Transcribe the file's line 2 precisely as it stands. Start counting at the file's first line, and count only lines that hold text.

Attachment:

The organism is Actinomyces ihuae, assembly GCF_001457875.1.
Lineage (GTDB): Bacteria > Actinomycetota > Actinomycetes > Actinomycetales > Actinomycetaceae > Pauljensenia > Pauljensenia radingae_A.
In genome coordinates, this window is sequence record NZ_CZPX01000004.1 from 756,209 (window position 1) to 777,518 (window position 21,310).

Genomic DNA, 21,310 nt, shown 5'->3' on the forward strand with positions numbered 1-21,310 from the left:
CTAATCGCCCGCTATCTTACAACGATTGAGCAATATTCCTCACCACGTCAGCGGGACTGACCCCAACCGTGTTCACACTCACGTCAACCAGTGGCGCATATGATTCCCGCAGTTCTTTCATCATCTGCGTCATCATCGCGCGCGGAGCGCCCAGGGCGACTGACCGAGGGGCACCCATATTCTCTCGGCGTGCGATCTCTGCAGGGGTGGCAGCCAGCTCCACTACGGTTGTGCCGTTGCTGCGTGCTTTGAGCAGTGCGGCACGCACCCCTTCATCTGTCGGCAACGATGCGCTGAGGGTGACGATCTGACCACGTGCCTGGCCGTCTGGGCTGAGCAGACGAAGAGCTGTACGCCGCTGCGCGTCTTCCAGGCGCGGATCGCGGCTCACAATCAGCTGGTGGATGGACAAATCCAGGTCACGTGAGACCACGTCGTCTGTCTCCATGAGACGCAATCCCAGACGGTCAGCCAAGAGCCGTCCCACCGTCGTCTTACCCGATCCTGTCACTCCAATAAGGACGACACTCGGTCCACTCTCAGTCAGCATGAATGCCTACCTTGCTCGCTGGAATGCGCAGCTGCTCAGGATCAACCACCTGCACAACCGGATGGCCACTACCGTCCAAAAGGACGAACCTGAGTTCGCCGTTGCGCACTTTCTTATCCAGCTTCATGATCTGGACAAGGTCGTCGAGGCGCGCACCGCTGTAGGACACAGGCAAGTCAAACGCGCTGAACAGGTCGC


Lineage (GTDB): Bacteria > Actinomycetota > Actinomycetes > Actinomycetales > Actinomycetaceae > Pauljensenia > Pauljensenia radingae_A.